After translation, the second thing I would like to say about this Gospel passage is about application. Going back to this specific direction for reconciliation that appears only in Matthew I submit that interpretation has already been applied to what we read here. If interpretation, then also the deeper question becomes possible, especially the question, “What is the purpose of this advice and this procedure?”
This takes us beyond grievance resolved and widens the view to ask why would one want to be reconciled in the first place. Why, is because we seek unity in the community; we seek to care for and to love one another.
To apply purpose to our life in community – now that expands this passage that we thought was only about resolution of grievance. Maybe you have also seen the video clip of Chadwick Bozeman’s commencement address to the 2018 graduates of his Alma Mater, Howard University. The African-American actor, star of the global phenomenon, “Black Panther,” challenged them to find their own purpose in and for their lives. He rightly, and advisedly, pointed out that with purpose in hand they will be equipped to journey with integrity through their lives with failures and rejections that surely will come their way. These, as it turns out, were no small words for the megastar. In 2018 he had already undergone 2 years of treatment for colon cancer, something, many of us only now know owing to his recent death, that is a virtual death sentence for too many African-American men.
So, let’s ask what is the purpose of this Gospel passage? I submit it is to realize that community happens in the 1,2, and 3 of human life; that love, peace, reconciliation is best practiced face-to-face and in the context of what we call local community. God knows that systemic injustices must be confronted and resolved among us. I just find it hard to believe that individuals who have not truly cared for and loved, and reconciled with, 1 and 2 and 3 others, that these people ought not believe they have some ability to provide solutions to systemic and institutional sin in our society.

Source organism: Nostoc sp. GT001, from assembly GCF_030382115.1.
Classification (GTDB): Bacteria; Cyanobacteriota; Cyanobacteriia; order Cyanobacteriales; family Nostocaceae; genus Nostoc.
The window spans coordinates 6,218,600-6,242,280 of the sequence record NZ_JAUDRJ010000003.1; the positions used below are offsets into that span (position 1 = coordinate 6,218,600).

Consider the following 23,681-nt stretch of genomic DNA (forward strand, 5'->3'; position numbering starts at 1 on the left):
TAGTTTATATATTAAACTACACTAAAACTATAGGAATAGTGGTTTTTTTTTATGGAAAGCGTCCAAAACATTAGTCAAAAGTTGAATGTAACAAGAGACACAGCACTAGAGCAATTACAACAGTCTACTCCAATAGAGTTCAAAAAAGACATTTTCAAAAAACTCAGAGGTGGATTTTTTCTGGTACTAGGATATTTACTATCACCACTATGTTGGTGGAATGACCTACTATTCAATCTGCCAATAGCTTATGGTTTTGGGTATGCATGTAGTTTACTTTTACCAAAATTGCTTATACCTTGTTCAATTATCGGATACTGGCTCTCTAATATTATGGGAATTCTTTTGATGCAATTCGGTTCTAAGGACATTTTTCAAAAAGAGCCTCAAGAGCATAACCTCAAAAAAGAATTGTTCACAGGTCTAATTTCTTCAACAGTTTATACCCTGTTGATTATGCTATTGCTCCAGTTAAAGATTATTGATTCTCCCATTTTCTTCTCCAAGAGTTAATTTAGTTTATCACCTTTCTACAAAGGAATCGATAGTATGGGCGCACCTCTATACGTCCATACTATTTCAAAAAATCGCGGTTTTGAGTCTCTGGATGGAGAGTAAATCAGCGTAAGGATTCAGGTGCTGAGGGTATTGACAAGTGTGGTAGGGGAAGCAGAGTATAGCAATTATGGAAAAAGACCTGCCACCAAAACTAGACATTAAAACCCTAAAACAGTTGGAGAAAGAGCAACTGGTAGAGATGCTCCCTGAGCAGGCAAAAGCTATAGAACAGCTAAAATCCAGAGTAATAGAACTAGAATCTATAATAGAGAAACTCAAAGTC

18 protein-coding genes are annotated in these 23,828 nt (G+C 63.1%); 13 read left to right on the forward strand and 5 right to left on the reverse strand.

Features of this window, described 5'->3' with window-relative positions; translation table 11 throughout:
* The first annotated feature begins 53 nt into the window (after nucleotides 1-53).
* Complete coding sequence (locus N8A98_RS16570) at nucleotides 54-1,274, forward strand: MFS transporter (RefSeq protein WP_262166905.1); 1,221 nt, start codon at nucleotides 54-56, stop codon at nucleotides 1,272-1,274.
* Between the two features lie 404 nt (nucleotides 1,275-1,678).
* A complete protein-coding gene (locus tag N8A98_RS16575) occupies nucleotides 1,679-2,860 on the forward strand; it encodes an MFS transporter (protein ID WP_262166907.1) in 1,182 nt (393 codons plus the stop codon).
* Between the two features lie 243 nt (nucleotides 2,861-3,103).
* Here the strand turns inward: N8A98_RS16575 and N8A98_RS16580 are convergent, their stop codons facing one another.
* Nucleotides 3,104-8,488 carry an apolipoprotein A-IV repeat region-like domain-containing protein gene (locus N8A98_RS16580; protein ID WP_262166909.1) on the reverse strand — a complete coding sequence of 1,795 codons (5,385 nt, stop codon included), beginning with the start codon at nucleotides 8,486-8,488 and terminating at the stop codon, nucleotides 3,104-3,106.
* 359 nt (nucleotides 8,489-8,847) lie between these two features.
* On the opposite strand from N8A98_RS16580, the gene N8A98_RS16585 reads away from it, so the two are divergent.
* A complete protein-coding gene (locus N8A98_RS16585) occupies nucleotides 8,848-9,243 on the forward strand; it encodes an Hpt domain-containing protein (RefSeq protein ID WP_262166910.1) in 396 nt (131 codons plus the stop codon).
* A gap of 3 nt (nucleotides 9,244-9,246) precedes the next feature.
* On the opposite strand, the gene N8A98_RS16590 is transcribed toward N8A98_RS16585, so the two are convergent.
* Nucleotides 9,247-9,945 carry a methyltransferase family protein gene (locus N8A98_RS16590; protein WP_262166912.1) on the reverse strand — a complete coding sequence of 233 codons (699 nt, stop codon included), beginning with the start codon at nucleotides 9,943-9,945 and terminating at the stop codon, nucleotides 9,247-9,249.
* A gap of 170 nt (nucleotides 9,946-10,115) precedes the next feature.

Do you translate eklesia as community gathering? And do you, thereby, claim your Gifts of the Spirit – you, as we read in Exodus 16:9 and 1 Peter 2:9, the royal priesthood, you nation of priests who serve your God?
A Prayer (JR)
We praise you, Holy & All-Loving One for this new day.
We draw comfort from undeserved blessings and unanticipated joys.
It is you who speak words to our hearts and act with love on our behalf.
We do not know how these blessings came to be in this world
that is too often a place of weariness and emptiness.
We open our hearts, our minds, our spirits, to you and to all whom you love.
We are obliged to care for the creation which is your gift to us.
We are to give comfort to those who are weary.
This is the purpose of your Word.
May we not weary you with our judgments about who you love the most
and the best.
Rather, let humility which is the purpose of your revelation
encourage us to live as you did –
Through death to resurrection.
We pray in your Name, Jesus Christ, now and forever. Amen.
Acknowledgment of Country
We began this Service with this Acknowledgment of Country which we received from our sister community in Australia (Melbourne), Inclusive Catholics. One thing we all share in is that we live on taken land from the First Peoples.
Australia We respectfully acknowledge the first inhabitants of these two lands
where we live. They include the Wurundjeri people of the Kulin nation, the first inhabitants of this land where we meet.
USA They also include the tribes and nations of Ojibwe, Potawatami,
Ho Chunk, Sac and Fox, the first inhabitants of this land where we meet.
All: We give thanks and we honor them for custodianship of Mother Earth and trust in the providence of Great Spirit – all is sacred. We pay tribute to the unique role they play in the life of our regions on the other side of Earth from each other, this “third rock from the Sun.”